Noted biblical writers on dispensational lines - mostly of the persuasion known to the world as "Plymouth Brethren"

C.H.M. or C.H.Mackintosh

God's Way and How to Find It

Job 28 and Luke 11:34-36

"There is a path which no fowl knoweth, and which the vulture's eye hath not seen: the lion's whelps have not trodden it, nor the fierce lion passed by it." What an unspeakable mercy for one who really desires to walk with God, to know that there is a way for him to walk in! God has prepared a pathway for His redeemed in which they may walk with all possible certainty, calmness and fixedness. It is the priveledge of every child of God, and every servant of Christ, to be as sure that he is in God's way as that his soul is saved. This may seem a strong statement; but the question is, Is it true? If it be true, it cannot be too strong. No doubt it may, in the judgement of some, savour a little of self-confidence and dogmatism to assert, in such a day as that in which we live, and in the midst of such a scene as that through which we are passing, that we are sure of being in God's path. But what saith the Scripture?

It declares "there is a way," and it also tells us how to find and how to walk in that way. Yes; the self-same voice that tells us of God's salvation for our souls, tells us also of God's pathway for our feet;- the very same authority that assures us that "he that believeth on the Son of God hath everlasting life," assures us also that there is a way so plain that "the wayfaring men though fools shall not err therein."

This, we repeat, is a signal mercy- a mercy at all times, but especially in a day of confusion and perplexity like the present. It is deeply affecting to notice the state of uncertainty in which many of God's dear people are found at the present moment. We do not refer now to the question of salvation, of this we have spoken largely everywhere; but that which we have now before us is the path of the Christian - what he ought to do, where he should be found, how he ought to carry himself in the midst of the professing Church. Is it not too true that multitudes of the Lord's people are at sea as to these things? Are there not many who, were they to tell out the real feelings of their hearts, would have to own themselves in a thoroughly unsettled state- to confess that they know not what to do, or where to go, or what to believe? Now, the question is, Would God leave His children, would Christ leave His servants, in such darkness and confusion?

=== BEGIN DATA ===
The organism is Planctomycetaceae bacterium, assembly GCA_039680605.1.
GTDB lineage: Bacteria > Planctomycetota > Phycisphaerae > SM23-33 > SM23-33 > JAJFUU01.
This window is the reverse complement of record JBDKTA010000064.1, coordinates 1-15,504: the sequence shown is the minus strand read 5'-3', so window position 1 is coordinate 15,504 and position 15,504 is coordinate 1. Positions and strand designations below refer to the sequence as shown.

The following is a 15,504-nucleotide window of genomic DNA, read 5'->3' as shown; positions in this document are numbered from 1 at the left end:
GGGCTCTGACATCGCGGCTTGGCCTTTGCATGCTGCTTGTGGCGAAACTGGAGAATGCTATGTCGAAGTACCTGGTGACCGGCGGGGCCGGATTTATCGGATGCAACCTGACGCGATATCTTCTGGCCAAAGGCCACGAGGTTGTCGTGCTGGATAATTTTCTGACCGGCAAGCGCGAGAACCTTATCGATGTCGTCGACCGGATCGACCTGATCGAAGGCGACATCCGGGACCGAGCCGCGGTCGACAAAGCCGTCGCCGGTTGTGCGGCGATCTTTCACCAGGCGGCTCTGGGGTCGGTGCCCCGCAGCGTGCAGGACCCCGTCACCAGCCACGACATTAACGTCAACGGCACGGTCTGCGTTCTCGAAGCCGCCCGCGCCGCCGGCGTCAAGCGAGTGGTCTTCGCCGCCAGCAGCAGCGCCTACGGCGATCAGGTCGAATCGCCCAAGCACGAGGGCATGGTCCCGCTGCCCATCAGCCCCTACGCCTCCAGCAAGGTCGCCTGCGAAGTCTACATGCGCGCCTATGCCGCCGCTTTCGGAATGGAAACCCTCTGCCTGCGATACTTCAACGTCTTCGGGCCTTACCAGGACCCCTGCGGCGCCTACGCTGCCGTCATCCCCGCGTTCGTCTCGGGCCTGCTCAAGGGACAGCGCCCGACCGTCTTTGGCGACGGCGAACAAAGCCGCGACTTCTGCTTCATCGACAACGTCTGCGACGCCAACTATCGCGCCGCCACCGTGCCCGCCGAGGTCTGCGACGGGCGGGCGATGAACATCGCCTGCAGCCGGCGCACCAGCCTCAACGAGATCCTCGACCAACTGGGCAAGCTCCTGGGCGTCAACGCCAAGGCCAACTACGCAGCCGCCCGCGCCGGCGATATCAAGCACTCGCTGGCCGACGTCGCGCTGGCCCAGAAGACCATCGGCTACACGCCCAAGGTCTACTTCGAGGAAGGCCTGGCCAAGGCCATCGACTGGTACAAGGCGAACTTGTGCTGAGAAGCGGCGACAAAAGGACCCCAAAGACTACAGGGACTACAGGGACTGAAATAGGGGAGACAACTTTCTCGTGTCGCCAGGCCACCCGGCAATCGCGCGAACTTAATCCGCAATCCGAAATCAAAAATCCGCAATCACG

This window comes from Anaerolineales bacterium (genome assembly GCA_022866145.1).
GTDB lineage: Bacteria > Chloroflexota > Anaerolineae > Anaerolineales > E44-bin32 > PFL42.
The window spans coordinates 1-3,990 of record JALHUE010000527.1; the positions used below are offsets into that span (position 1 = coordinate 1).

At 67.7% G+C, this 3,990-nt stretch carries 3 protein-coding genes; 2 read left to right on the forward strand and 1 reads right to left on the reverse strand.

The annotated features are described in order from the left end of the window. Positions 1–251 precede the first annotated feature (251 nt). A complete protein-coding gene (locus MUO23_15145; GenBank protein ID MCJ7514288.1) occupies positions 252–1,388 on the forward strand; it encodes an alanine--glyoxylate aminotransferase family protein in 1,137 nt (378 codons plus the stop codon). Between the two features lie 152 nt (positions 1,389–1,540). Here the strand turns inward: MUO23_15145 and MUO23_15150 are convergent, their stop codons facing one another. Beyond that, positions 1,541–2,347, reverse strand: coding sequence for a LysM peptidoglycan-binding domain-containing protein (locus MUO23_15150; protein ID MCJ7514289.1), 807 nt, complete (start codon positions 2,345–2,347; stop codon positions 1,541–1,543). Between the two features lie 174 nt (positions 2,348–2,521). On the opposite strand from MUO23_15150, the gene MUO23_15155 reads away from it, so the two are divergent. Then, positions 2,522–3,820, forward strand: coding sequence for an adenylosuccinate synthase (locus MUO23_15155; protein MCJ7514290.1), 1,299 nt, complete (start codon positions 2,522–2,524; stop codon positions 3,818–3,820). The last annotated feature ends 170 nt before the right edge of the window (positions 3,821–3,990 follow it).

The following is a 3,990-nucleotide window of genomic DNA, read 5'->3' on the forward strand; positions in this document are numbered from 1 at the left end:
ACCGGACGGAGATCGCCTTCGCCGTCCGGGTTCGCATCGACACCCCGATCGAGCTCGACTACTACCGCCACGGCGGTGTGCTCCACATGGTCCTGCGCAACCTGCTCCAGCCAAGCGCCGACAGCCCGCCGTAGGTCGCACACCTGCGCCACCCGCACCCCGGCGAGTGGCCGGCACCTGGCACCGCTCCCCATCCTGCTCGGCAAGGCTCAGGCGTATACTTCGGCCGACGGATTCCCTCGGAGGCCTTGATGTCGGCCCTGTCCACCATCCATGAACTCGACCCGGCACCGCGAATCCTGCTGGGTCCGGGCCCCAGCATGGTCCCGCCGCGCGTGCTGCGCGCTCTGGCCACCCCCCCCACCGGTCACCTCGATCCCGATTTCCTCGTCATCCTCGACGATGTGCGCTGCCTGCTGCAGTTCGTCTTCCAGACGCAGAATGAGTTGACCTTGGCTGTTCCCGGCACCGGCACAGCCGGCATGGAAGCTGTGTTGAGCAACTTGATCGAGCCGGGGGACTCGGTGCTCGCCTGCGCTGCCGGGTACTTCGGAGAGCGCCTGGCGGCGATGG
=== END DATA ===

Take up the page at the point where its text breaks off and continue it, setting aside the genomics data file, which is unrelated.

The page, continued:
"No; my dear Lord, in following Thee,
And not in dark uncertainty,
This foot obedient moves."

May not a child know the will of his father? May not a servant know the will of his master? And if this be so in our earthly relationships, how much more fully may we count oupon it in reference to our Father and Master in heaven.

When Israel of old emerged from the Red Sea, and stood upon the margin of that great and terrible wilderness which lay between them and the land of promise, how were they to know their way? The trackless sand of the desert lay all around them. It was in vain to look for any footprint there. It was a dreary waste in which the vulture's eye could not discern a pathway. Moses felt this when he said to Hobab, "Leave us not, I pray thee; forasmuch as thou knowest how we are to encamp in the wilderness, and thou mayest be to us instead of eyes." (Numb. 10:31)

How well our poor unbelieving hearts can understand this touching appeal! How one craves a human guide in the midst of a scene of perplexity! How fondly the heart clings to one whom we deem competent to give us guidance in moments of darkness and difficulty!

And yet, we may ask, what did Moses want with Hobab's eyes? Had not Jehovah graciously undertaken to be their guide? Yes, truly; for we are told that" on the day that the tabernacle was reared up, the cloud covered the tabernacle, namely, the tent of testimony; and at even, there was upon the tabernacle as it were the appearance of fire, until the morning. So it was alway: the cloud covered it by day, and the appearance of fire by night. And when the cloud was taken up from the tabernacle, then after that the children of Israel journeyed; and in the place where the cloud abode, there the children of Israel pitched their tents.

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